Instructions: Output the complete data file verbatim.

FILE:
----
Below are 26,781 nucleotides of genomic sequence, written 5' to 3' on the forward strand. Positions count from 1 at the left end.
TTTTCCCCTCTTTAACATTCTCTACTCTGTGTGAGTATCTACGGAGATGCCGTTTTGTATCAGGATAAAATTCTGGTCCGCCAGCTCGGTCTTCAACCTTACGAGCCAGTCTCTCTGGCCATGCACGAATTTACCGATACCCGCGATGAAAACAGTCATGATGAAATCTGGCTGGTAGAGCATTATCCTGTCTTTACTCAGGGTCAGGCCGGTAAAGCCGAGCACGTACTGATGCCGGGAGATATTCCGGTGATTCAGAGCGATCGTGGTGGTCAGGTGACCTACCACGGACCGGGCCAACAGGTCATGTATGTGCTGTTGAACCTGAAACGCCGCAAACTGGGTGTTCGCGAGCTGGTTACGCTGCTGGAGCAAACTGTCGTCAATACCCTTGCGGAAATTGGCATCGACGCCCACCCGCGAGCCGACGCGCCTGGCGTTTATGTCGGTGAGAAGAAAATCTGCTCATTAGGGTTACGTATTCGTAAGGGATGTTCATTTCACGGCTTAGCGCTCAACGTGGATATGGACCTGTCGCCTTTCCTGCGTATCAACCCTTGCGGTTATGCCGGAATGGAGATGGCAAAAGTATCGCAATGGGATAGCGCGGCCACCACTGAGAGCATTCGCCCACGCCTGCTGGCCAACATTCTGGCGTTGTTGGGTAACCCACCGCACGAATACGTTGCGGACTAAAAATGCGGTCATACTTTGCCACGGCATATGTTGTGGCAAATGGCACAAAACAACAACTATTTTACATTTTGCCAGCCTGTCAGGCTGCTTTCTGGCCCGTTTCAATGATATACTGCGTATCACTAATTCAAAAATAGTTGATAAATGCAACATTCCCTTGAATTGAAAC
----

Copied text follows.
Below are 26,781 nucleotides of genomic sequence, written 5' to 3' on the forward strand. Positions count from 1 at the left end.
TTTTCCCCTCTTTAACATTCTCTACTCTGTGTGAGTATCTACGGAGATGCCGTTTTGTATCAGGATAAAATTCTGGTCCGCCAGCTCGGTCTTCAACCTTACGAGCCAGTCTCTCTGGCCATGCACGAATTTACCGATACCCGCGATGAAAACAGTCATGATGAAATCTGGCTGGTAGAGCATTATCCTGTCTTTACTCAGGGTCAGGCCGGTAAAGCCGAGCACGTACTGATGCCGGGAGATATTCCGGTGATTCAGAGCGATCGTGGTGGTCAGGTGACCTACCACGGACCGGGCCAACAGGTCATGTATGTGCTGTTGAACCTGAAACGCCGCAAACTGGGTGTTCGCGAGCTGGTTACGCTGCTGGAGCAAACTGTCGTCAATACCCTTGCGGAAATTGGCATCGACGCCCACCCGCGAGCCGACGCGCCTGGCGTTTATGTCGGTGAGAAGAAAATCTGCTCATTAGGGTTACGTATTCGTAAGGGATGTTCATTTCACGGCTTAGCGCTCAACGTGGATATGGACCTGTCGCCTTTCCTGCGTATCAACCCTTGCGGTTATGCCGGAATGGAGATGGCAAAAGTATCGCAATGGGATAGCGCGGCCACCACTGAGAGCATTCGCCCACGCCTGCTGGCCAACATTCTGGCGTTGTTGGGTAACCCACCGCACGAATACGTTGCGGACTAAAAATGCGGTCATACTTTGCCACGGCATATGTTGTGGCAAATGGCACAAAACAACAACTATTTTACATTTTGCCAGCCTGTCAGGCTGCTTTCTGGCCCGTTTCAATGATATACTGCGTATCACTAATTCAAAAATAGTTGATAAATGCAACATTCCCTTGAATTGAAAC